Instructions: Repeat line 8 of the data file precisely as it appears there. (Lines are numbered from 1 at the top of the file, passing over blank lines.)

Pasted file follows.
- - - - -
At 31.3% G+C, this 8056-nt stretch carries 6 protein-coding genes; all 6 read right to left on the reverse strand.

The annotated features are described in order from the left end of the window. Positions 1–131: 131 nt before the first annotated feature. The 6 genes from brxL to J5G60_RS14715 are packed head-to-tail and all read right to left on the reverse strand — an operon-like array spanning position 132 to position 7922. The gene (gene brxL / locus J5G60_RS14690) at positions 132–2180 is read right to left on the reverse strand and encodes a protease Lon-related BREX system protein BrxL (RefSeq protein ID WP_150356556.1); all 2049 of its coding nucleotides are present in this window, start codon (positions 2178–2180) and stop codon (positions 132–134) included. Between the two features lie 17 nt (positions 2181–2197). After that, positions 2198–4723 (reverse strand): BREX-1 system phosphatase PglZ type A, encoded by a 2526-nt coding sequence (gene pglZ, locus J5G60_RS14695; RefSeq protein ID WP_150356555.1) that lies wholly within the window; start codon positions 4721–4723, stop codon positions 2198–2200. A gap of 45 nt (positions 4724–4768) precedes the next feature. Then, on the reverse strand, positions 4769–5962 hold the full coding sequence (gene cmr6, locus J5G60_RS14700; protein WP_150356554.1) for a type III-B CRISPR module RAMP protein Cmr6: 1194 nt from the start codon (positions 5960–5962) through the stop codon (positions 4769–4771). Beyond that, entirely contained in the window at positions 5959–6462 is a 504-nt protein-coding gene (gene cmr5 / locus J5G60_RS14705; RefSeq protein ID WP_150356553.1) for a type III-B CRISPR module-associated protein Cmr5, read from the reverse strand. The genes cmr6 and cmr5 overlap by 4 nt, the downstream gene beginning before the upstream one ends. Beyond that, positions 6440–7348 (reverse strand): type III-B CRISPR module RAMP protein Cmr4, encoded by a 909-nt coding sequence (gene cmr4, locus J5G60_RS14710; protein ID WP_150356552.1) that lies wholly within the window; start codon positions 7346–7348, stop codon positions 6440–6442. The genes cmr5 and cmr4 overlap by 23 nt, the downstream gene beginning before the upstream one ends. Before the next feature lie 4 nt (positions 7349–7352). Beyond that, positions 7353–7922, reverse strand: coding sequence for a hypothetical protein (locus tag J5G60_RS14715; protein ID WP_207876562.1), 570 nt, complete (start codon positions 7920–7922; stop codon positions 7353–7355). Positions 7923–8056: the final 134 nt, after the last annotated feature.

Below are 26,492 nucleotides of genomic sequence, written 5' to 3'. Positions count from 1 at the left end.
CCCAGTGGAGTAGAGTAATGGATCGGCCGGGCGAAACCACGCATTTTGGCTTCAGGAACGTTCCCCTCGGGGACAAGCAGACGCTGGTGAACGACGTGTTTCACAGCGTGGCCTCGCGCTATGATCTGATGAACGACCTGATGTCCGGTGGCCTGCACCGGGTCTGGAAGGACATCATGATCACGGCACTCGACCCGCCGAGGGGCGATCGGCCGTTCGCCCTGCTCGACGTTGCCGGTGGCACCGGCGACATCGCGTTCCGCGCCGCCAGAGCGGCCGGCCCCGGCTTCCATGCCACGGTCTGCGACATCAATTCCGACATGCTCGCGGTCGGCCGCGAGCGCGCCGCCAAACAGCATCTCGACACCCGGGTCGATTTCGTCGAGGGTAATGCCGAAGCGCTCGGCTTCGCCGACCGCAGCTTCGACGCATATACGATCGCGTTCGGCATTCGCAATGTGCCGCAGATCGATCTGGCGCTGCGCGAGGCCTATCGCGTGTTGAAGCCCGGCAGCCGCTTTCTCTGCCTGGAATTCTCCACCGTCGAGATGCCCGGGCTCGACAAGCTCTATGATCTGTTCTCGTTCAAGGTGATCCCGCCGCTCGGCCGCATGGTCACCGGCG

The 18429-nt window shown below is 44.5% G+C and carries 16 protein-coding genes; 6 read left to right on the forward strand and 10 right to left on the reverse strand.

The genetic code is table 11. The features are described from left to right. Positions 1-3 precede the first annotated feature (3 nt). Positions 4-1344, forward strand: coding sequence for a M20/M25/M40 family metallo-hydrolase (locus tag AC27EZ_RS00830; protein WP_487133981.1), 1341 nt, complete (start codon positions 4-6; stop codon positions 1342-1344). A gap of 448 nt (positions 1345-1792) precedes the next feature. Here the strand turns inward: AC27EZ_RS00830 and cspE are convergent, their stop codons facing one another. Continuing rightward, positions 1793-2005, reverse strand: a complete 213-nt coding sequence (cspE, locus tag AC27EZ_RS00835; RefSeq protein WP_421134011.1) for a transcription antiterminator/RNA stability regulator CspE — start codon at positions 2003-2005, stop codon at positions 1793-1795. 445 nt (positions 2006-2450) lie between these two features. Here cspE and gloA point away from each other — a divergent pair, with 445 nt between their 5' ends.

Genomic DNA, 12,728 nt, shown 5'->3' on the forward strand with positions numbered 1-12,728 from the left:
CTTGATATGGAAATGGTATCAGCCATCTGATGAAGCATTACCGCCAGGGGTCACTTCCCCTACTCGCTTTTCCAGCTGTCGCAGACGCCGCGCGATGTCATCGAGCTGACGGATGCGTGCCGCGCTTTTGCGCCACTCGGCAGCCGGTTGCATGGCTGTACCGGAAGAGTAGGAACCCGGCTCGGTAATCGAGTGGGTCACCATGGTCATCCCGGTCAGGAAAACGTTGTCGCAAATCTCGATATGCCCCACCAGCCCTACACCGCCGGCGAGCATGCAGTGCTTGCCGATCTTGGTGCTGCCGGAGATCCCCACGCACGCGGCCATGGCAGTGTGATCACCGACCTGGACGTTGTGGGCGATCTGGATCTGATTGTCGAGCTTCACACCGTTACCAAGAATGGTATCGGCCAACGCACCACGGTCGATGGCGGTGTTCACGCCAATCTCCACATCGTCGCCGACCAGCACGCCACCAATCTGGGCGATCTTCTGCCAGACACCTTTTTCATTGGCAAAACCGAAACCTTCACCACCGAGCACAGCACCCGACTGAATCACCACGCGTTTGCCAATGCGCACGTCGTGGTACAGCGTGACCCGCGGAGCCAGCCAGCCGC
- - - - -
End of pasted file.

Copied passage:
CTTGATATGGAAATGGTATCAGCCATCTGATGAAGCATTACCGCCAGGGGTCACTTCCCCTACTCGCTTTTCCAGCTGTCGCAGACGCCGCGCGATGTCATCGAGCTGACGGATGCGTGCCGCGCTTTTGCGCCACTCGGCAGCCGGTTGCATGGCTGTACCGGAAGAGTAGGAACCCGGCTCGGTAATCGAGTGGGTCACCATGGTCATCCCGGTCAGGAAAACGTTGTCGCAAATCTCGATATGCCCCACCAGCCCTACACCGCCGGCGAGCATGCAGTGCTTGCCGATCTTGGTGCTGCCGGAGATCCCCACGCACGCGGCCATGGCAGTGTGATCACCGACCTGGACGTTGTGGGCGATCTGGATCTGATTGTCGAGCTTCACACCGTTACCAAGAATGGTATCGGCCAACGCACCACGGTCGATGGCGGTGTTCACGCCAATCTCCACATCGTCGCCGACCAGCACGCCACCAATCTGGGCGATCTTCTGCCAGACACCTTTTTCATTGGCAAAACCGAAACCTTCACCACCGAGCACAGCACCCGACTGAATCACCACGCGTTTGCCAATGCGCACGTCGTGGTACAGCGTGACCCGCGGAGCCAGCCAGCCGC